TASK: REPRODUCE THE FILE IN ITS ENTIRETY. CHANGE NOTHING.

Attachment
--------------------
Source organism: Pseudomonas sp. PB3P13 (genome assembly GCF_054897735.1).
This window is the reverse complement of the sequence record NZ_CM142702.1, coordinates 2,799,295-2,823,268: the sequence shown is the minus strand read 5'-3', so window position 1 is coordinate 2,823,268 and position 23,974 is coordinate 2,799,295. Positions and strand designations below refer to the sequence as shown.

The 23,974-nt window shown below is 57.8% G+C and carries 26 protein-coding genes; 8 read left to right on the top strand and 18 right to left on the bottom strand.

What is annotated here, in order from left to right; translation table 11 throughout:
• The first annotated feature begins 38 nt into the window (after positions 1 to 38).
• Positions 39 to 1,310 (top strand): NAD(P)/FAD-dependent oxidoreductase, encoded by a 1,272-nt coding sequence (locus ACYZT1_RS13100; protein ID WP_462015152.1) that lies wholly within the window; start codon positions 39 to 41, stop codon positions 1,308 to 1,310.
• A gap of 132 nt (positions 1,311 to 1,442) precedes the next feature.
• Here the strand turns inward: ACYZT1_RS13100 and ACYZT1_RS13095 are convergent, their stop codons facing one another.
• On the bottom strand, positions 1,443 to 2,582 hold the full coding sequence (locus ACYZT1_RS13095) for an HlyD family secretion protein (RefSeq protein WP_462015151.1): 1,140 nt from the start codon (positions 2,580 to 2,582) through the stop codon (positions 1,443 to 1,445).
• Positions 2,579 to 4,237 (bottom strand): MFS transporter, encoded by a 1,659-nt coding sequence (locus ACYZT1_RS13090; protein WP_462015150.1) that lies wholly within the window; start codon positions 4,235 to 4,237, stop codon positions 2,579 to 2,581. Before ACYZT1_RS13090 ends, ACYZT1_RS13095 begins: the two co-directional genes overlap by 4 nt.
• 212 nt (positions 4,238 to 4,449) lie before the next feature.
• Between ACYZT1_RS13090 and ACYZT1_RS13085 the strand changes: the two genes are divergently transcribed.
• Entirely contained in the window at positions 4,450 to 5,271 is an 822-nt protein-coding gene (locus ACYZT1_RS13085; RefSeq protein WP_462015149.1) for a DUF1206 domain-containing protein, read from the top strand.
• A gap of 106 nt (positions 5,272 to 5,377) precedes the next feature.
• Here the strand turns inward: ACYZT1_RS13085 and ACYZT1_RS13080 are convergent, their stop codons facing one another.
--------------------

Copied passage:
Source organism: Pseudomonas sp. PB3P13 (genome assembly GCF_054897735.1).
This window is the reverse complement of the sequence record NZ_CM142702.1, coordinates 2,799,295-2,823,268: the sequence shown is the minus strand read 5'-3', so window position 1 is coordinate 2,823,268 and position 23,974 is coordinate 2,799,295. Positions and strand designations below refer to the sequence as shown.

The 23,974-nt window shown below is 57.8% G+C and carries 26 protein-coding genes; 8 read left to right on the top strand and 18 right to left on the bottom strand.

What is annotated here, in order from left to right; translation table 11 throughout:
• The first annotated feature begins 38 nt into the window (after positions 1 to 38).
• Positions 39 to 1,310 (top strand): NAD(P)/FAD-dependent oxidoreductase, encoded by a 1,272-nt coding sequence (locus ACYZT1_RS13100; protein ID WP_462015152.1) that lies wholly within the window; start codon positions 39 to 41, stop codon positions 1,308 to 1,310.
• A gap of 132 nt (positions 1,311 to 1,442) precedes the next feature.
• Here the strand turns inward: ACYZT1_RS13100 and ACYZT1_RS13095 are convergent, their stop codons facing one another.
• On the bottom strand, positions 1,443 to 2,582 hold the full coding sequence (locus ACYZT1_RS13095) for an HlyD family secretion protein (RefSeq protein WP_462015151.1): 1,140 nt from the start codon (positions 2,580 to 2,582) through the stop codon (positions 1,443 to 1,445).
• Positions 2,579 to 4,237 (bottom strand): MFS transporter, encoded by a 1,659-nt coding sequence (locus ACYZT1_RS13090; protein WP_462015150.1) that lies wholly within the window; start codon positions 4,235 to 4,237, stop codon positions 2,579 to 2,581. Before ACYZT1_RS13090 ends, ACYZT1_RS13095 begins: the two co-directional genes overlap by 4 nt.
• 212 nt (positions 4,238 to 4,449) lie before the next feature.
• Between ACYZT1_RS13090 and ACYZT1_RS13085 the strand changes: the two genes are divergently transcribed.
• Entirely contained in the window at positions 4,450 to 5,271 is an 822-nt protein-coding gene (locus ACYZT1_RS13085; RefSeq protein WP_462015149.1) for a DUF1206 domain-containing protein, read from the top strand.
• A gap of 106 nt (positions 5,272 to 5,377) precedes the next feature.
• Here the strand turns inward: ACYZT1_RS13085 and ACYZT1_RS13080 are convergent, their stop codons facing one another.